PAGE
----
Yuma Agriculture Facts and Figures

Yuma County Arizona is only 7% private land; the remaining 93 percent is BLM, Native American, Bureau of Reclamation or State of Arizona. This land is not available for the most part, for private use.

Water for Yuma agriculture is surface diversion from the Colorado River. The 7 farmer operated irrigated districts serving approximately 175,000 acres of cropland, have the oldest water rights on the Colorado River.

The irrigated cropland grows 2 or 3 crops per year, per acre. The winter crops are more than 75 varieties of lettuce, baby greens, cauliflower, broccoli, herbs, root vegetables, kales and numerous other vegetable crops. The produce season starts in August and normally ends in early April.

Summer crops or rotation crops include: Sudan grass for hay and seed, hard red wheat, short and long staple cotton, watermelons, cantaloupes, Honeydew, Alfalfa, Bermuda grass for seed, and other crops that fit the April to August growing window.

Other than the Wellton-Mohawk Irrigation District, all the water is gravity run from the diversion at Imperial Dam on the Colorado River. There is also a lift plant for the Yuma Mesa Irrigation District.

There are approximately 24 coolers located in Yuma to chill the fresh field produce to 46 degrees. The produce is then held in cold rooms until it is loaded on to one of the 1000 or more trucks a day taking vegetables throughout the United States and Canada. The fresh produce usually leaves Yuma within 24 hours of harvest.

Produce is harvested on a daily basis, 7 days per week during the season. In some cases harvest can literally be 24 hours a day, depending on delivery contracts.

Depending on the year, there are 30 to 40 thousand workers daily in the fields. Many of our workers cross the border from Mexico daily. Most produce is touched 3 to 4 times during the growing and harvest process. Yuma agriculture could not be the $5 to 6 billion dollar industry it is without the skilled farm workers we are fortunate to have available.

All of the fields are leveled to pool table flatness. All of the irrigation water and agricultural chemicals applied stay on the fields. There is no runoff or tailwater.  The on farm irrigation efficiency of the engineered border irrigation systems is upwards of 75 percent.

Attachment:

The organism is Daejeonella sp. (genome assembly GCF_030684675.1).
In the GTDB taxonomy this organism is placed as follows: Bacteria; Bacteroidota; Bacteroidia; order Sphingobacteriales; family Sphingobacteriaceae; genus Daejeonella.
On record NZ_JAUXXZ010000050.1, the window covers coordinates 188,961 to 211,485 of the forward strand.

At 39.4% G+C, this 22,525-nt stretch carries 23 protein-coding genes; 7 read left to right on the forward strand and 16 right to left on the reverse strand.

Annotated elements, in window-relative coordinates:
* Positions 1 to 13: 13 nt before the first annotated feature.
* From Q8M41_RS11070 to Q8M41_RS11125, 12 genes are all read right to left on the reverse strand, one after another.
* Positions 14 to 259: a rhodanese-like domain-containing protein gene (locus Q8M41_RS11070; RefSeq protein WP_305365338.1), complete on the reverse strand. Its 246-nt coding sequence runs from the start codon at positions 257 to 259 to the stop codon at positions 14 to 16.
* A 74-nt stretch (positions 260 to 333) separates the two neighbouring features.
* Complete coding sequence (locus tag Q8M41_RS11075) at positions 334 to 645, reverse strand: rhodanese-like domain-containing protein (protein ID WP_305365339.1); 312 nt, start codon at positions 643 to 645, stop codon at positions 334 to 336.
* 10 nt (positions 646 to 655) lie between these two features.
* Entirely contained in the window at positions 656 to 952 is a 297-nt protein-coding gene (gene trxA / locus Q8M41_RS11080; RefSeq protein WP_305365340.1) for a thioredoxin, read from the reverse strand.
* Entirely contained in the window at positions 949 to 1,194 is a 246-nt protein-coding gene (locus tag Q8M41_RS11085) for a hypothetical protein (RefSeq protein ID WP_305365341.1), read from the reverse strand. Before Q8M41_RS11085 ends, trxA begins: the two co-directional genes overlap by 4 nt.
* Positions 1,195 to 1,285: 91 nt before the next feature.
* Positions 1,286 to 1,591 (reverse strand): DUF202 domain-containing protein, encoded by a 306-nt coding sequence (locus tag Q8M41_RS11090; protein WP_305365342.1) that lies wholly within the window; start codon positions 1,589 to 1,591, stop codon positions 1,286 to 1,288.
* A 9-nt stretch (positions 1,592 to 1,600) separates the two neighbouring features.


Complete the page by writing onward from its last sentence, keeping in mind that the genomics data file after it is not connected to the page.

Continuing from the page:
Use of sprinklers during the August-September planting season for vegetables assure rapid germination of the seeds, improved microclimates for vegetable transplants and reduce the field temperatures from the 115 degrees air temperature to 85 degrees, allowing the little plants to get off to a good start. Use of sprinklers also saves two-thirds of the irrigation that used to be used during the germination process.

Food Safety is the primary concern for our agricultural industry. Whether people, animals, wind blown dust; litter or contaminated water, there is an extensive protocol to make sure the produce grown and harvested is safe.

From water testing, field fencing, sanitary harvest with workers wearing gloves, aprons, hair and beard nets and sterilizing their work tools, and covering loads leaving the fields for the coolers, our vegetables are protected. The harvest aids used in the fields are sanitized every day. Nothing foreign is allowed in the fields.

Food safety is an added expense of about 5 cents per head which pays for irrigation water testing, fencing and 3rd party audits. The AZ Green Leafy Marketing Agreements determines minimum food safety requirements, but all states are different. The growers started the food safety process, with the government entering the process at a later date.

There are 11 salad plants in Yuma that each process 2 million pounds of lettuce per day for all the bagged products they produce. In the beginning, Iceberg lettuce was the primary variety used now; it is a 50-50 mix of Iceberg and Romaine lettuce.

Yuma grows many varieties of seed crops including onion, artichoke, broccoli, cauliflower, lettuce and various herbs. Since the average rainfall in Yuma is less than 2 inches per year, it is not normally a factor during harvest.

The hard red Durum wheat grown in Yuma is mostly shipped to Italy for pasta production.

Most of the vegetable crops grown in Yuma are grown on north-south rows. The reason is that for multiple crop rows on a bed, the amount of sun each row receives is equal, making a more uniform crop. Vegetables are an indeterminate crop, meaning that the entire crop does not ripen at the same time, so the whole field can be harvested. An example is broccoli. The first cutting is the crowns, multiple heads on a single stem. The next two harvests are the arms, which are bundled with a rubber band.

Melons are planted in February for harvest in May and June. More transplants are being used for melons because of seed costs as well as plant health. With a transplant, the grower knows there is a plant and does not have to worry about seed germination.

Cotton can be planted February 1, depending on weather. The soil temperature needs to be 60 degrees or more. Specially developed shorter season varieties have been used to fit into the vegetable planting timetable.

There is a great deal of technology used in our area. Fields are laser leveled at least once per year to maintain the pool table flatness. Satellites and GPS are routinely used to lay out field rows, during fertilizer applications and mechanical thinning and for tillage. Multiple field operations are combined for fuel, labor and time savings.

Compiled Feb. 2015 by Bobbi Stevenson-McDermott